Graduate Fellow

Comprehensive analysis of the rates and patterns of sex chromosome evolution in arthropods

PI(s): Heath Blackmon (University of Texas-Arlington (Arlington,TX))
Start Date: 22-Aug-2013
End Date: 10-Dec-2013
Keywords: comparative methods, database, evolutionary theory, phylogenetics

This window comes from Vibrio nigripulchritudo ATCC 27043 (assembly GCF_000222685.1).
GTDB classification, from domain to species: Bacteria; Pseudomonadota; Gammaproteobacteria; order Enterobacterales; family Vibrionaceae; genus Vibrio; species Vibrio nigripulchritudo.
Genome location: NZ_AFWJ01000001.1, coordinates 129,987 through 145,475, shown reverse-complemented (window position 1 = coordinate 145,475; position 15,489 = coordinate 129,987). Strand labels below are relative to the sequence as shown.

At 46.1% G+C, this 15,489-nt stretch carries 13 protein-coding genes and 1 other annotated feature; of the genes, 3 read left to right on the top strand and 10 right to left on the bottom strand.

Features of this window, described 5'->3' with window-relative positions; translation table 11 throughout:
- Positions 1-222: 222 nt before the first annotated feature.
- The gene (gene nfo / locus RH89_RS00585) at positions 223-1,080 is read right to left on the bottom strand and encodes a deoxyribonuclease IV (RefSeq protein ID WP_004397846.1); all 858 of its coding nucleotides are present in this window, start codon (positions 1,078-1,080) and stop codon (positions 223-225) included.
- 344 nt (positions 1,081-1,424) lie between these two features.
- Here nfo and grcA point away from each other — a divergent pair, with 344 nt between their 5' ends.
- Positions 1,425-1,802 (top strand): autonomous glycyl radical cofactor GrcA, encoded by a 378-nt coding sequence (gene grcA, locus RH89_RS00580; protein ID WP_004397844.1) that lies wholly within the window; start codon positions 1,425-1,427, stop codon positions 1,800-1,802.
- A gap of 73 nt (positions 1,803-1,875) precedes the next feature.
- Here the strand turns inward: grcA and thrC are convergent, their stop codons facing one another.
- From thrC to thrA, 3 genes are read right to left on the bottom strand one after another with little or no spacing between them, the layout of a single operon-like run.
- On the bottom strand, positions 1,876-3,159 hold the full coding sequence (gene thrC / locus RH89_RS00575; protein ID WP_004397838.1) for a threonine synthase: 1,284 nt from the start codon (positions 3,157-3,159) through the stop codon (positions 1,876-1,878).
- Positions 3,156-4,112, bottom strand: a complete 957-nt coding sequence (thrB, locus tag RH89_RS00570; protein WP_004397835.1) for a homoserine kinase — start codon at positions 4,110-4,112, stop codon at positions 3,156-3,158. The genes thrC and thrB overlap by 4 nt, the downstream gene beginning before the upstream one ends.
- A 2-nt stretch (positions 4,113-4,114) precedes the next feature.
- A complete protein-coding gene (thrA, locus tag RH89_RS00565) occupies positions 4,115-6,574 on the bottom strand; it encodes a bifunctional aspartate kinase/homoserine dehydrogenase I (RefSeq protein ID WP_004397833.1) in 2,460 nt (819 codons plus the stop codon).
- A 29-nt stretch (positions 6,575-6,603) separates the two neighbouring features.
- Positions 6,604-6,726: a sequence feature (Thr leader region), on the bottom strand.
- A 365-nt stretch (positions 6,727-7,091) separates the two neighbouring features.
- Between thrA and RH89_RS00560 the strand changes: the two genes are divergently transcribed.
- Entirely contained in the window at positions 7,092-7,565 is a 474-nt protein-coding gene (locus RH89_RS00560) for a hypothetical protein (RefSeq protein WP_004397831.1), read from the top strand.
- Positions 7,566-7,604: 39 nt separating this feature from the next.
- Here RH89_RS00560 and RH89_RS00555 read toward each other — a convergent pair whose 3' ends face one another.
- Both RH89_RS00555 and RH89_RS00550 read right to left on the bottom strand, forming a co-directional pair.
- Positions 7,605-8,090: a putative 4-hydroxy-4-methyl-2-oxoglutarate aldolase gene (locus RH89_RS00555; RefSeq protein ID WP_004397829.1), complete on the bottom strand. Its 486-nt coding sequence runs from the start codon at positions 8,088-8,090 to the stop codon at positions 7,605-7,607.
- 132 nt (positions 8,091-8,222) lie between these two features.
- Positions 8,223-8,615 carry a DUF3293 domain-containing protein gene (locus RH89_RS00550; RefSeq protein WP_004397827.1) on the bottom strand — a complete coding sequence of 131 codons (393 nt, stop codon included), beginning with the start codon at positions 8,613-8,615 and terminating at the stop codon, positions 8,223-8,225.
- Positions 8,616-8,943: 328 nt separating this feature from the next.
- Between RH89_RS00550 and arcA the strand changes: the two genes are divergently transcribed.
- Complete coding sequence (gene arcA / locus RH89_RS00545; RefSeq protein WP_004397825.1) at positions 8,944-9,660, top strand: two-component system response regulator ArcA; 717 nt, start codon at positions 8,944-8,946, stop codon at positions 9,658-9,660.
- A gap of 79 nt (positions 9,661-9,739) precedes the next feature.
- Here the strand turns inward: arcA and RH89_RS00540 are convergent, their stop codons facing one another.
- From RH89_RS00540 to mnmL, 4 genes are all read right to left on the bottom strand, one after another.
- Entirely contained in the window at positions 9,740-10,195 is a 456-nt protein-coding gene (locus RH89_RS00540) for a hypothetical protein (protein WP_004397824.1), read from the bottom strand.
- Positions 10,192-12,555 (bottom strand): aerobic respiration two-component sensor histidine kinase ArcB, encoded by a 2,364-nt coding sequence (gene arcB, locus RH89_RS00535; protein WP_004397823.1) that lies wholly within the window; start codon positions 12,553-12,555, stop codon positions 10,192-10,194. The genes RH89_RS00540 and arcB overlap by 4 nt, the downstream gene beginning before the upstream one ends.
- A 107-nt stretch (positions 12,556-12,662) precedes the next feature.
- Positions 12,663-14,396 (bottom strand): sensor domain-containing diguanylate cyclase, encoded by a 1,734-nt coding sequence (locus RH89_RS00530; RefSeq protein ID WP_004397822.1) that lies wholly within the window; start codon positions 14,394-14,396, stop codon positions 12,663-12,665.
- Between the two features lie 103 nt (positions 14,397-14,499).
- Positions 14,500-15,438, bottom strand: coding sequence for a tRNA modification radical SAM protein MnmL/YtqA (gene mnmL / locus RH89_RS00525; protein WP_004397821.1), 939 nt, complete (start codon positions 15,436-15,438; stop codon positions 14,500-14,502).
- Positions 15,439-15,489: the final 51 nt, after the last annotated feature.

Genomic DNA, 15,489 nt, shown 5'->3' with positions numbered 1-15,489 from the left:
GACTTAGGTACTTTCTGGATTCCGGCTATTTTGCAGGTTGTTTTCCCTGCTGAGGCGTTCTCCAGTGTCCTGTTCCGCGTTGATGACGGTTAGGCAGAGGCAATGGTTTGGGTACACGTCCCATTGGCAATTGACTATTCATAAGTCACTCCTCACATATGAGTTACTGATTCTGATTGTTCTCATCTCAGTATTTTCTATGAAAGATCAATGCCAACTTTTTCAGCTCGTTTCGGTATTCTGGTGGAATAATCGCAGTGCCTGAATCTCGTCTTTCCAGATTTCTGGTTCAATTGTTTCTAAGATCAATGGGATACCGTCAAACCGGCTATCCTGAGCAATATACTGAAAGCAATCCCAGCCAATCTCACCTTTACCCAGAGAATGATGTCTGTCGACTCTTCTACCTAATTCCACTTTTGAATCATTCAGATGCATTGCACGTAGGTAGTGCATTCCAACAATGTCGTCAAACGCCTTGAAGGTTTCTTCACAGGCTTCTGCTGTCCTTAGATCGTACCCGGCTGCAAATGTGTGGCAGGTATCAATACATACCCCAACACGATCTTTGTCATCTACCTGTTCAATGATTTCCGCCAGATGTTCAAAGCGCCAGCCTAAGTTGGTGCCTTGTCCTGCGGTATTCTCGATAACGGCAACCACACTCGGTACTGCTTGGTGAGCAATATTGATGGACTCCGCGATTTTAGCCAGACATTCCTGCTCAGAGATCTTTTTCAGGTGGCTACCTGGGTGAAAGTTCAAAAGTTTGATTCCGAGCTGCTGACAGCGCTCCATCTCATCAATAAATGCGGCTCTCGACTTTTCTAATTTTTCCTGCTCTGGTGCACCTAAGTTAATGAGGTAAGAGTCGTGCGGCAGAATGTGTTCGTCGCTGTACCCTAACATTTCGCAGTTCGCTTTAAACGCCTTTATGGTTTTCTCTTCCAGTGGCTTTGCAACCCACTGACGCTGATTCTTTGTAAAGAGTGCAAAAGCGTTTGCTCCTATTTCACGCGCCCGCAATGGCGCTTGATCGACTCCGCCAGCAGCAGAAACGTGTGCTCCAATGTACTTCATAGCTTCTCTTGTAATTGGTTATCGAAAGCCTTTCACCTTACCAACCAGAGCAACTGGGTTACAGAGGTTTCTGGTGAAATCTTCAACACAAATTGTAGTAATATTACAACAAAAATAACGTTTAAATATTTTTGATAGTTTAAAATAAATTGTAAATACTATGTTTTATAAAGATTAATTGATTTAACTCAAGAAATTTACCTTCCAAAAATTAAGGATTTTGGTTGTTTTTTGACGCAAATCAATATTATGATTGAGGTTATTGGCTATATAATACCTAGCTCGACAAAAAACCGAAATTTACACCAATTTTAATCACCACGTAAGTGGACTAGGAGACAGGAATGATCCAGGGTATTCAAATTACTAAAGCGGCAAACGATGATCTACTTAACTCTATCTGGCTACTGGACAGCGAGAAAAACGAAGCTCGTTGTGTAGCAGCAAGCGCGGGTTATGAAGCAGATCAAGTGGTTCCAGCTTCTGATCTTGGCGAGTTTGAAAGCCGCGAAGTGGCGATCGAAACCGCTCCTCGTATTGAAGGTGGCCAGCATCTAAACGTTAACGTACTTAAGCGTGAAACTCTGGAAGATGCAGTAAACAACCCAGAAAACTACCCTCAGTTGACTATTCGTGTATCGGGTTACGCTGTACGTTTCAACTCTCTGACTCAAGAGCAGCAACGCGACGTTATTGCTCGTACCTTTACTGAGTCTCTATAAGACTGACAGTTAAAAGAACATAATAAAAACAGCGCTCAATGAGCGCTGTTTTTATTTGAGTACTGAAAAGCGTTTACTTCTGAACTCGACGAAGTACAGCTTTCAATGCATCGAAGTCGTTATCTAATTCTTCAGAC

The evolutionary dynamics of sex chromosomes are unique because they have smaller effective population sizes than autosomes and do not spend equal time in males and females. However, our understanding of the rates and patterns of sex chromosome evolution come from very few model organisms. The Proposed research will synthesize data from decades of cytogenetic work and phylogenetic studies and will use Bayesian comparative phylogenetic methods to estimate the rate at which sex limited chromosomes decay and how frequently sex chromosome systems experience turnover. This project will allow us to determine how broadly applicable our understanding of sex chromosome evolution is and how variable the rate of sex chromosome turnover and decay is across some of the most speciose groups of animals, and which groups exhibit patterns that may be worthy of further research. Completion of this project will also lead to useful comparative phylogenetic tools that can be used to perform posterior predictive simulations of discrete characters.

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